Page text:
Cannonau Wine: Health Benefits, Taste Profile & History

There’s a small island in the middle of the Mediterranean that’s world-renowned for two things: one of the highest concentrations of centenarians (a one-to-one ratio of men to women, which is pretty unusual, too… ok, so there are three things this tiny land mass may be known for!) and a healthy, tasty wine. Coincidence?

Let’s take a closer look at this special, antioxidant-rich vino from Sardinia, Italy that may… well… help you live longer.

Cannonau grapes growing on a vine in Sardinia, Italy

What is Cannonau Wine?

Grenache Noir (as it’s known in France), Garnasha (in Spain), or what Sardinia locals refer to as Cannonau grapes are grown in abundance in regions where it’s hot and dry.

This thick-skinned red fruit produces high concentrations of anthocyanins and polyphenols because they ripen late (often the last grape to be harvested), and tend to produce wines that are high in alcohol, and low in acid and color.

It is the signature wine of the idyllic Italian island.

The 1,243 miles (2,000 kilometers) of coastline and craggy mountains, along with a rough, rugged interior landscape are the perfect environment for this special red.

In fact, 30% of all the grapes grown and 20% of all the wine produced on the island is Cannonau.

Related: Some of the best Italian table wines.

What are the Origins of Cannonau Wine?

Historic map of Sardinia, Italy
The origins of Cannonau wine is contested by Italians and the Spanish.

The origins of the treasured wine seems to be up for grabs, depending on which historical evidence you believe.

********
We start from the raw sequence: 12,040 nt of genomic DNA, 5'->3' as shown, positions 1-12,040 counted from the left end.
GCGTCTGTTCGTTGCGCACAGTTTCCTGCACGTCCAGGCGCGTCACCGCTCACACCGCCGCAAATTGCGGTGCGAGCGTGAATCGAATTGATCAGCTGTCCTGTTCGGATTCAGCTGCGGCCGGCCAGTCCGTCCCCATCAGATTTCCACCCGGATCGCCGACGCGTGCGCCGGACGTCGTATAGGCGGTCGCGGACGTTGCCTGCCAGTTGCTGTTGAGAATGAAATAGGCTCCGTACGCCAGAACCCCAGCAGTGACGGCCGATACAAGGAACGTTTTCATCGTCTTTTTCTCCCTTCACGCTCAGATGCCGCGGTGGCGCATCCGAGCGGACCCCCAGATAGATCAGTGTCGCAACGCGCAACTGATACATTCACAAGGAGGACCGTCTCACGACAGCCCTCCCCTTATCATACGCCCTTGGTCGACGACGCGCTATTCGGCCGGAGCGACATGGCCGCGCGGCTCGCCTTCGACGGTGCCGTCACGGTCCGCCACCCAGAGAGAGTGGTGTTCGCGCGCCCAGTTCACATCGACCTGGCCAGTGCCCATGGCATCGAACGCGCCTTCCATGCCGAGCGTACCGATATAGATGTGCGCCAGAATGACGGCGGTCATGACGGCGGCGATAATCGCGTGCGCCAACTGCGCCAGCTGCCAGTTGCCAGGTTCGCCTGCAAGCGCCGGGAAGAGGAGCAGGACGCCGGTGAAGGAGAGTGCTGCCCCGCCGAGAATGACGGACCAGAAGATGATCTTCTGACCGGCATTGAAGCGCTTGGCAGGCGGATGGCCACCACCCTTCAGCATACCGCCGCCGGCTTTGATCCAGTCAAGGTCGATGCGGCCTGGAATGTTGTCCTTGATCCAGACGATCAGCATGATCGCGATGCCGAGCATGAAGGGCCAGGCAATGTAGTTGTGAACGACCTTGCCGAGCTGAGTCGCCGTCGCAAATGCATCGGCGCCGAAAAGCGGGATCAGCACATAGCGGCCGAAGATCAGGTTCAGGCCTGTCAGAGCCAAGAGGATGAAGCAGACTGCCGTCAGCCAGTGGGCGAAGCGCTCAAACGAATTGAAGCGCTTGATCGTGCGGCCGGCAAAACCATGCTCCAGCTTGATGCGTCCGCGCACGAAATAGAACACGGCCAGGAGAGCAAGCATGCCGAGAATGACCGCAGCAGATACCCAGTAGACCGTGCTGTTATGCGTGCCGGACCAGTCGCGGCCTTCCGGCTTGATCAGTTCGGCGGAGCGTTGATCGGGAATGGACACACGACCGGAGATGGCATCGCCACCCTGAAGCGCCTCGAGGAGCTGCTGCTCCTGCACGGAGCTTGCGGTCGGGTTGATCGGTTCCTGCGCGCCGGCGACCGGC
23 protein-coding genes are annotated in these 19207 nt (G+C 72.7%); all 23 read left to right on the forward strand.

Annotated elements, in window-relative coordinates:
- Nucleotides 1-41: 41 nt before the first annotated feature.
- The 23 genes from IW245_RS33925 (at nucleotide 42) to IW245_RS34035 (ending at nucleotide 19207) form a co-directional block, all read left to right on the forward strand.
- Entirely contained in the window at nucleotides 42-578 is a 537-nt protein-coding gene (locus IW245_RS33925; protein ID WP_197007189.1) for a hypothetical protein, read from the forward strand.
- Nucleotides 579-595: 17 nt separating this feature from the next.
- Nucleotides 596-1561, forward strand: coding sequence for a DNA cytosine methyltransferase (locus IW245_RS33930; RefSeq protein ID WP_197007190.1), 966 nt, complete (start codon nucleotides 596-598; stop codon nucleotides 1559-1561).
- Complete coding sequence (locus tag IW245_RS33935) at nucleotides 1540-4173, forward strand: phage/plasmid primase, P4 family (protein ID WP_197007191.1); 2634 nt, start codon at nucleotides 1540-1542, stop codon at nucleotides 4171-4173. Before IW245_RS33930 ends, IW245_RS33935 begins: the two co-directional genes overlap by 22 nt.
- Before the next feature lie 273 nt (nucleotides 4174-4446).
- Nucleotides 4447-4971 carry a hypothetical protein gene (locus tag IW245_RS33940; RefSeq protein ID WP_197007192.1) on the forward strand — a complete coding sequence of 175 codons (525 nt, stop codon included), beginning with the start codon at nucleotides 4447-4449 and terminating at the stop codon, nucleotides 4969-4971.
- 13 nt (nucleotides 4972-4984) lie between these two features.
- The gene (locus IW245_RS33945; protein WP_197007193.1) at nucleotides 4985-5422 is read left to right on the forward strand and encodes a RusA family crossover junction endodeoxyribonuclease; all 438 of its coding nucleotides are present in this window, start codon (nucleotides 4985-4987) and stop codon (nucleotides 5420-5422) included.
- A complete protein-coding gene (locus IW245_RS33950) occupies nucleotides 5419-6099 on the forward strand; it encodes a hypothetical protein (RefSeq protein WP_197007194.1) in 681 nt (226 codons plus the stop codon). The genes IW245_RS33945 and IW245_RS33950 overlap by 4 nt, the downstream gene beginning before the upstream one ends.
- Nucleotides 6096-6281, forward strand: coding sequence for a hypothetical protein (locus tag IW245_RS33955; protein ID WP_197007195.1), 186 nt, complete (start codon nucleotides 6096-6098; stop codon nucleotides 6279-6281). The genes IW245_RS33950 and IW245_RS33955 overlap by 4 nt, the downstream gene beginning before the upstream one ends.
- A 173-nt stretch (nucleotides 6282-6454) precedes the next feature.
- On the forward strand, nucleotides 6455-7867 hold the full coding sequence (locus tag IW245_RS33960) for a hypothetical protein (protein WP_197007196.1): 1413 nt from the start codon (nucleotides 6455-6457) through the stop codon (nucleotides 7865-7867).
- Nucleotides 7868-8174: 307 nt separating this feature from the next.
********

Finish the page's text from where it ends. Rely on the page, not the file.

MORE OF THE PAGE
On one side, Sardinians claim the Cannonau grape grew from their soil first, then spread throughout the Mediterranean region.

In 1993, their belief might have been supported when archeologists found evidence of an ancient Nuragic wine press in Monastir on Sardinia’s southern coast — proving that the island has been producing wine since the Bronze Age.

But wait.

The Spanish say they have ampelography (the botany field that identifies and classifies grapevines) evidence that shows the special fruit originated in the Aragon region during the Crown of Aragon in the 14th and 15th century.

They believe the plantings then spread to Catalonia, Roussililon (in southern France), and Sardinia before it was introduced in Australia in the 18th century.

It then found its way through the Languedoc and Southern Rhone region, as well as across the pond to California, during the 19th century.

By the 20th century, the Grenache was one of the first common grapes used for Washington vino.

Although its origins made be a mystery, the red favorite is produced today in Sardinia, Spain, France, California, and Southern Australia.

What is Italy’s Deonominazione di Origine Controllata (DOC) System?

Established in 1963, Italy’s equivalent of France’s Appellation d’orgine controlee (AOC), deonominazione di origine controllata (DOC) is only added to an Italian wine’s label if it meets a certain quality standard.

It needs to be produced in a specific region, sold in bottles no more than 5 liters (170 fluid ounces), and includes permitted grape varieties, harvest yields, minimum aging, and alcohol content.

The system is so revered that since 2008 the European Union has preserved the classification under the Protected Designations of Origin (PDO).

As you might have guessed, every bottle of Cannonau wine made on the Mediterranean island has the DOC moniker.

What Does Cannonau Wine Taste Like?

It depends.

Some varieties have flavors of raspberries with hints of anise and pepper. Others favor wild herbs, cherries, and blackberries.

There are those that taste like ripe berries, plum, cranberry, and white spice. And others might describe it as having a smack of licorice, rhubarb, coffee, or cola.